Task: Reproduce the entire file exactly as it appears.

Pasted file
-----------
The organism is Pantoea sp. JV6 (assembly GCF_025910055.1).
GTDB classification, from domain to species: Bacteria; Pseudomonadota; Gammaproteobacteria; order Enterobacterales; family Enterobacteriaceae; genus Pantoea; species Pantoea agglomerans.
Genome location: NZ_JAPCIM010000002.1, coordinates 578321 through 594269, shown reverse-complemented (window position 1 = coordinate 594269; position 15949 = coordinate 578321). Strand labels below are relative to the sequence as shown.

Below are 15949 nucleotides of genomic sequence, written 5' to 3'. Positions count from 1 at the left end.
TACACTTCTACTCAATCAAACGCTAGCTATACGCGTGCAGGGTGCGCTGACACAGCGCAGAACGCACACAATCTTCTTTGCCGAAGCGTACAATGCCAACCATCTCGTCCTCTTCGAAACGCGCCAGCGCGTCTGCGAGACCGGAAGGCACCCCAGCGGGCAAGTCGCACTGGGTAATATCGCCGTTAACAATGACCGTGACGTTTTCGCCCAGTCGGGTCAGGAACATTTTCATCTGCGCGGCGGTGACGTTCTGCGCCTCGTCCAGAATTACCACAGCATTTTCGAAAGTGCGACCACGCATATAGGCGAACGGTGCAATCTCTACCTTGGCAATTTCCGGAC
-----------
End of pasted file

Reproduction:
The organism is Pantoea sp. JV6 (assembly GCF_025910055.1).
GTDB classification, from domain to species: Bacteria; Pseudomonadota; Gammaproteobacteria; order Enterobacterales; family Enterobacteriaceae; genus Pantoea; species Pantoea agglomerans.
Genome location: NZ_JAPCIM010000002.1, coordinates 578321 through 594269, shown reverse-complemented (window position 1 = coordinate 594269; position 15949 = coordinate 578321). Strand labels below are relative to the sequence as shown.

Below are 15949 nucleotides of genomic sequence, written 5' to 3'. Positions count from 1 at the left end.
TACACTTCTACTCAATCAAACGCTAGCTATACGCGTGCAGGGTGCGCTGACACAGCGCAGAACGCACACAATCTTCTTTGCCGAAGCGTACAATGCCAACCATCTCGTCCTCTTCGAAACGCGCCAGCGCGTCTGCGAGACCGGAAGGCACCCCAGCGGGCAAGTCGCACTGGGTAATATCGCCGTTAACAATGACCGTGACGTTTTCGCCCAGTCGGGTCAGGAACATTTTCATCTGCGCGGCGGTGACGTTCTGCGCCTCGTCCAGAATTACCACAGCATTTTCGAAAGTGCGACCACGCATATAGGCGAACGGTGCAATCTCTACCTTGGCAATTTCCGGAC